Judaean desert (credit: Diane Watt, 2016).
This summer, I revisited Jerusalem, a city familiar to me long before I first set foot in it. Jerusalem is regarded as a holy place by Jews, Christians and Muslims, and many people encounter it for the first time through reading sacred texts. As a medievalist who has spent much of my academic career studying English women’s visionary writings, my first trip to Jerusalem was filtered through my reading of the fifteenth-century Book of Margery Kempe, which includes an account of Kempe’s three week stay in the Holy Land and describes in some detail her spiritual experiences and the revelations she received as she visited the various sights, including the Church of the Holy Sepulchre, Mount Zion, and the Church of the Tomb of the Virgin (which she tells us, she visited twice). According to her Book, Kempe travelled from Jerusalem on to Bethany, Bethlehem, and the Mount of Temptation or Mount Quarantania in the Judaean desert. Yet despite providing us with the itinerary of her pilgrimage, the Book pays little attention to the places themselves, focusing our attention instead on the Biblical landscape, on Kempe’s mental re-enactment of Gospel scenes, and on her affective responses to them. (I discuss Kempe’s pilgrimage to the Holy Land in more detail in my article ‘Faith in the Landscape’ in A Place to Believe In, edited by Clare A. Lees and Gillian R. Overing).
Church of the Sepulchre of the Virgin Mary (credit: Diane Watt, 2016)
Kempe’s is certainly not the only account of medieval Jerusalem, or even the earliest. A millennium earlier, in the late fourth-century, a woman called Egeria wrote a long (but now incomplete) epistle to a circle of Christian women describing her extended pilgrimage in the Holy Land, which included a three year stay in Jerusalem, and also excursions to other sites such as Mount Nebo. In fact I read the Itinerarium Egeriae (Travels of Egeria) when I was travelling in Jordan last summer. After describing her travels, Egeria provides an extremely detailed and valuable eye-witness account of the liturgical practices that were evolving in Jerusalem at that time.
View towards Jerusalem from Mount Nebo (credit: Diane Watt 2015)
On this, my second visit to Jerusalem itself, it was a narrative written some four hundred years after Egeria’s that provided the literary backdrop to my own travels. In the late eighth century, an English nun called Hugeburc (or Huneberc), from the double monastery of Heidenheim in Germany, wrote the Hodoeporicon (voyage narrative) of her kinsman St Willibald, a work that describes the saint’s life and his pilgrimage to the Holy Land in the 730s. Hugeburc’s narrative is closely based on the saint’s own oral account related to the community at Heidenheim after his return. Hugeburc then, unlike Margery Kempe or Egeria, did not visit Jerusalem herself, but this did not prevent her from writing about it. Hugeburc is, in a sense, an early armchair traveller.
(It is worth noting that other religious women connected to the German mission did go on pilgrimage at this time. For example, at around the same time as Willibald was making his way to the Holy Land, St Boniface wrote to a nun called Bugga, weighing up the merits of making the journey to Rome. I discuss this letter and others relating to women and pilgrimage in my recent article A Fragmentary Archive: Migratory Feelings in Early Anglo-Saxon Women’s Letters).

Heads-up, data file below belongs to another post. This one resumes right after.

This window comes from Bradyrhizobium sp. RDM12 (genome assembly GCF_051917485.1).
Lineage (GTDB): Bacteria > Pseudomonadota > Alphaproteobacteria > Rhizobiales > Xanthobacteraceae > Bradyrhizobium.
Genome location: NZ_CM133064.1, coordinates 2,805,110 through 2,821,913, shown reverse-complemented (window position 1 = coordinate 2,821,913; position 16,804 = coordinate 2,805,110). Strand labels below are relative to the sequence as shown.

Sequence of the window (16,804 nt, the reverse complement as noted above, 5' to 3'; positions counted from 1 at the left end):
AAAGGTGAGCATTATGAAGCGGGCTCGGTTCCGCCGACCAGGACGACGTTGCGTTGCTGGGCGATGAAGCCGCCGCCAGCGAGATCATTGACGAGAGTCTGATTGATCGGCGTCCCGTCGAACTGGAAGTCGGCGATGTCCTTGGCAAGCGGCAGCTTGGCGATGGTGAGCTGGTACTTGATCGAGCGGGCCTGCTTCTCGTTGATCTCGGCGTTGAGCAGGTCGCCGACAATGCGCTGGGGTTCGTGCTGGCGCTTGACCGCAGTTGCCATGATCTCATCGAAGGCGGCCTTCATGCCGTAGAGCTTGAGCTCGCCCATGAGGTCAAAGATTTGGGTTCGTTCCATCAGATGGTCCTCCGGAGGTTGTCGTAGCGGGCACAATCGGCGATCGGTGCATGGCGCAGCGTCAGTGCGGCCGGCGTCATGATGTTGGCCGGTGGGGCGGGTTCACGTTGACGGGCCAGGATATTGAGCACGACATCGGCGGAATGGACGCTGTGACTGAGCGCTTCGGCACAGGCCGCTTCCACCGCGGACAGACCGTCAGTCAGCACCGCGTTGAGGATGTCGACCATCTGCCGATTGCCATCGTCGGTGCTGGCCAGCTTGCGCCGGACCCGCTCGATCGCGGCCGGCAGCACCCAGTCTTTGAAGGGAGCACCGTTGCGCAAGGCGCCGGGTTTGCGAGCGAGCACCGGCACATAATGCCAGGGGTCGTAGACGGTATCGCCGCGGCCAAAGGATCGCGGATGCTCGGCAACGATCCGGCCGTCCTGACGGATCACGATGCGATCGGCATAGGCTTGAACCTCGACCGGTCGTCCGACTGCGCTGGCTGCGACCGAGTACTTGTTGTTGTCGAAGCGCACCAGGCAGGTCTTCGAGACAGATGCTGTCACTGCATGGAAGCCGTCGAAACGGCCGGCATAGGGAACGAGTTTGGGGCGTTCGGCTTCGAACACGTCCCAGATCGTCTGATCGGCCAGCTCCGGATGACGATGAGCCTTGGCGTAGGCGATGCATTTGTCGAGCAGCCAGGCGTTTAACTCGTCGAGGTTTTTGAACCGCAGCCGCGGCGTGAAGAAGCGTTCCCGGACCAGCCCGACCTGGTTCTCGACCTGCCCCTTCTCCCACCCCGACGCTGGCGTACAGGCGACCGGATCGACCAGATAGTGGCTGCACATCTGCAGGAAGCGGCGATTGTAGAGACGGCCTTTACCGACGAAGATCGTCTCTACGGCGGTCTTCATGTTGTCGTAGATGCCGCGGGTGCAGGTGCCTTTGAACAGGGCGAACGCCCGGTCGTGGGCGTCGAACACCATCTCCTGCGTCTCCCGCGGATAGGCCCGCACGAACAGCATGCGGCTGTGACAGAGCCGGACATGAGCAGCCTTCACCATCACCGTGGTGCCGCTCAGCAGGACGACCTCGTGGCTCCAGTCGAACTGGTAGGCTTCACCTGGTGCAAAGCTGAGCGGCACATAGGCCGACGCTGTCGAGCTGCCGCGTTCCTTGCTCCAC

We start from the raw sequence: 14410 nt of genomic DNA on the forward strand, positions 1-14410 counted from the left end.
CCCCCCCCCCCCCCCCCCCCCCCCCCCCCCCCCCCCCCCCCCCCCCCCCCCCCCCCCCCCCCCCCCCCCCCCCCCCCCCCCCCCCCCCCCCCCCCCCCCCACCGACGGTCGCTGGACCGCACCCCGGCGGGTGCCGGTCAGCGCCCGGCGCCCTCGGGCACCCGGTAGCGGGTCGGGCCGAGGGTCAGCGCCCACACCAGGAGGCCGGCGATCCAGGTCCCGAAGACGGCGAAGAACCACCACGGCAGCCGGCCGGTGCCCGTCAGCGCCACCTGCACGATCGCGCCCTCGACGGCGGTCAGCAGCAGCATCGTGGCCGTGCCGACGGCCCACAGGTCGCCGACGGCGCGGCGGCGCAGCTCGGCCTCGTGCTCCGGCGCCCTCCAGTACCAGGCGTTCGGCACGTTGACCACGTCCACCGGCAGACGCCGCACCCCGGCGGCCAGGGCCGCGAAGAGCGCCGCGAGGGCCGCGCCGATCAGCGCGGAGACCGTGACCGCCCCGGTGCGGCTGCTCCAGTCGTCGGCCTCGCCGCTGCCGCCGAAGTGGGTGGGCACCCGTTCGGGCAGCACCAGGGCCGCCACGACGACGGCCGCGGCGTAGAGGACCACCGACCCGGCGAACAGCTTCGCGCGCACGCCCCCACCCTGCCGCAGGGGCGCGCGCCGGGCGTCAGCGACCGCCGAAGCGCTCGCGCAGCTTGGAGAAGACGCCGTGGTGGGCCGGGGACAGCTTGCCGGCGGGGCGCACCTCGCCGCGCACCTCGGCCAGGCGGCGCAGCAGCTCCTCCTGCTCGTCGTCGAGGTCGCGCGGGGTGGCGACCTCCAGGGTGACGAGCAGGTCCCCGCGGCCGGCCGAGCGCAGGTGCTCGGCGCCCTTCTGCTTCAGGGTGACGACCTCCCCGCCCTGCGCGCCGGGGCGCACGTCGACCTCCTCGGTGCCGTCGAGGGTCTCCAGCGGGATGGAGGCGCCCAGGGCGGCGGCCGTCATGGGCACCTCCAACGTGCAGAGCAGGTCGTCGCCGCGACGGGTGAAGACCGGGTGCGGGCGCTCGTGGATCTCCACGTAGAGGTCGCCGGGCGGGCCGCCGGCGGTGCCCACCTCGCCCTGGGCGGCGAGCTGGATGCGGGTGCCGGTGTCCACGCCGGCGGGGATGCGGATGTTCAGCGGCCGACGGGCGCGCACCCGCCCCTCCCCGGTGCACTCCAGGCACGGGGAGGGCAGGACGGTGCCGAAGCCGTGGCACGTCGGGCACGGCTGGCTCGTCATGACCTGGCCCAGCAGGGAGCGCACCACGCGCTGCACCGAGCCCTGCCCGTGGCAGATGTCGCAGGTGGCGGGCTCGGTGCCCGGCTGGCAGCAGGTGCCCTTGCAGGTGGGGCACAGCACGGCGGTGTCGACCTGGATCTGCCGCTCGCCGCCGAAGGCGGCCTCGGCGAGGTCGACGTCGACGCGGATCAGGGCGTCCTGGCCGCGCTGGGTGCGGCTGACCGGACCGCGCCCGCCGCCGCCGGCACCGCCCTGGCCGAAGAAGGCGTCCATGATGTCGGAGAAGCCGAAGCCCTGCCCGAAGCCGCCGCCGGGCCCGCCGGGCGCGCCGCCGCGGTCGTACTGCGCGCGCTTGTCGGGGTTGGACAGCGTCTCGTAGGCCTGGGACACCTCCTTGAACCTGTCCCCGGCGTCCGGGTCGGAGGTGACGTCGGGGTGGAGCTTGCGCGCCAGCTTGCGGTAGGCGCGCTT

Written from the confines of her own religious house, Hugeburc’s book traces the spiritual journey of Willibald. Hugeburc emphasises the truth-value of her narrative, which she insists is not a far-fetched traveller’s tale, but rather evidence of the sanctity of her relative. Yet what is so striking about the Hodoeporicon is that, despite this claim, it is less concerned with the recording miracles and other evidence of Willibald’s remarkable piety, than with describing the details of his wanderings, including information about the practicalities of his voyages, the difficulties he encountered, and the sights that he saw. At times Hugeburc’s narrative reads like a guide-book, especially in its depiction of the sites in Jerusalem, with its focus on the architecture and furnishings of the churches, such as the fifteen lamps on the rock where Christ’s body was placed. Hugeburc may never have visited the Holy Land herself, but she succeeds in imaginatively mapping a journey she was unable to undertake in person.
Oil lamps over the Stone of Unction (credit: Heike Bauer, 2013)
Revisiting Jerusalem, then, has taken me back in time, from the early fifteenth century to the eighth century, and beyond. This journey reflects the trajectory of my own research. In 2007, I published Medieval Women’s Writing: Works by and for Women in England, 1100-1500 (Polity), which includes analysis of the writings of Julian of Norwich and Margey Kempe alongside other less widely read works. I am now working on my fourth monograph, on women’s literary culture between 650 and 1150, to be published in Bloomsbury’s Studies in Early Medieval History (series editor, Ian Wood). Intellectually, I have travelled from the later Middle Ages to the early medieval period, but my focus on women’s literary culture remains. There are, of course, considerable differences across this long time span. For a start there are far fewer known and named women writers in the centuries before the Conquest. But as I have been researching this book, I have been struck nevertheless by the continuities; continuities that have typically been hidden by traditional scholarly period boundaries. As these examples of women’s pilgrimage literature reveal, the devotional writing that so characterises the late medieval women’s literary tradition in England undoubtedly has its roots in the early Middle Ages and late Antiquity.